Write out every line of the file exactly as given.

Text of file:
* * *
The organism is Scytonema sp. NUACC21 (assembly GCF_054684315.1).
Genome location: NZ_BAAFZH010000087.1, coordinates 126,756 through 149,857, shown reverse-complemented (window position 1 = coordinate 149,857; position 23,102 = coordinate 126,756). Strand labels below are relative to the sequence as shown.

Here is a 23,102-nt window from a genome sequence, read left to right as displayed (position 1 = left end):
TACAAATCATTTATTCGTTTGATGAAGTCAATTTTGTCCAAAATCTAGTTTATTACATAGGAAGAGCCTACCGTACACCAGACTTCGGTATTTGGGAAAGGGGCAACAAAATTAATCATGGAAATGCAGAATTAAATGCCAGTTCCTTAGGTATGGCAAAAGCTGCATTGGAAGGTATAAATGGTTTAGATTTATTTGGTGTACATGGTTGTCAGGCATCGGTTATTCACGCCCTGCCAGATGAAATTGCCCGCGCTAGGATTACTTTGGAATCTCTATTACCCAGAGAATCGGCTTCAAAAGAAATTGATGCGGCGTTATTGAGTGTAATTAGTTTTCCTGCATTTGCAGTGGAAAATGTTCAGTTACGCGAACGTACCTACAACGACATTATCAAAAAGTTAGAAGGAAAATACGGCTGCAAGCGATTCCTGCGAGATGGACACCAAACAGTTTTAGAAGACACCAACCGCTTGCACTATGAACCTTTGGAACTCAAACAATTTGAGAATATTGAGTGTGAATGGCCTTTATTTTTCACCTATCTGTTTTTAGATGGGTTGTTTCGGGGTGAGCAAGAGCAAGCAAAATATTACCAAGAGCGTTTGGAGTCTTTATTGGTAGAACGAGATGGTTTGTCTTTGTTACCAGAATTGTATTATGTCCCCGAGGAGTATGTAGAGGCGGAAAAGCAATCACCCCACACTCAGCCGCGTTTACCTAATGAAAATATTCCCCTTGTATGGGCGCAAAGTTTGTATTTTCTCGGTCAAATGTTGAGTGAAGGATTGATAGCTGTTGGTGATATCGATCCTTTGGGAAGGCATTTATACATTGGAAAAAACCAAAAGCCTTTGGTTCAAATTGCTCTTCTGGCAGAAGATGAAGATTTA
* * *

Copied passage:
The organism is Scytonema sp. NUACC21 (assembly GCF_054684315.1).
Genome location: NZ_BAAFZH010000087.1, coordinates 126,756 through 149,857, shown reverse-complemented (window position 1 = coordinate 149,857; position 23,102 = coordinate 126,756). Strand labels below are relative to the sequence as shown.

Here is a 23,102-nt window from a genome sequence, read left to right as displayed (position 1 = left end):
TACAAATCATTTATTCGTTTGATGAAGTCAATTTTGTCCAAAATCTAGTTTATTACATAGGAAGAGCCTACCGTACACCAGACTTCGGTATTTGGGAAAGGGGCAACAAAATTAATCATGGAAATGCAGAATTAAATGCCAGTTCCTTAGGTATGGCAAAAGCTGCATTGGAAGGTATAAATGGTTTAGATTTATTTGGTGTACATGGTTGTCAGGCATCGGTTATTCACGCCCTGCCAGATGAAATTGCCCGCGCTAGGATTACTTTGGAATCTCTATTACCCAGAGAATCGGCTTCAAAAGAAATTGATGCGGCGTTATTGAGTGTAATTAGTTTTCCTGCATTTGCAGTGGAAAATGTTCAGTTACGCGAACGTACCTACAACGACATTATCAAAAAGTTAGAAGGAAAATACGGCTGCAAGCGATTCCTGCGAGATGGACACCAAACAGTTTTAGAAGACACCAACCGCTTGCACTATGAACCTTTGGAACTCAAACAATTTGAGAATATTGAGTGTGAATGGCCTTTATTTTTCACCTATCTGTTTTTAGATGGGTTGTTTCGGGGTGAGCAAGAGCAAGCAAAATATTACCAAGAGCGTTTGGAGTCTTTATTGGTAGAACGAGATGGTTTGTCTTTGTTACCAGAATTGTATTATGTCCCCGAGGAGTATGTAGAGGCGGAAAAGCAATCACCCCACACTCAGCCGCGTTTACCTAATGAAAATATTCCCCTTGTATGGGCGCAAAGTTTGTATTTTCTCGGTCAAATGTTGAGTGAAGGATTGATAGCTGTTGGTGATATCGATCCTTTGGGAAGGCATTTATACATTGGAAAAAACCAAAAGCCTTTGGTTCAAATTGCTCTTCTGGCAGAAGATGAAGATTTA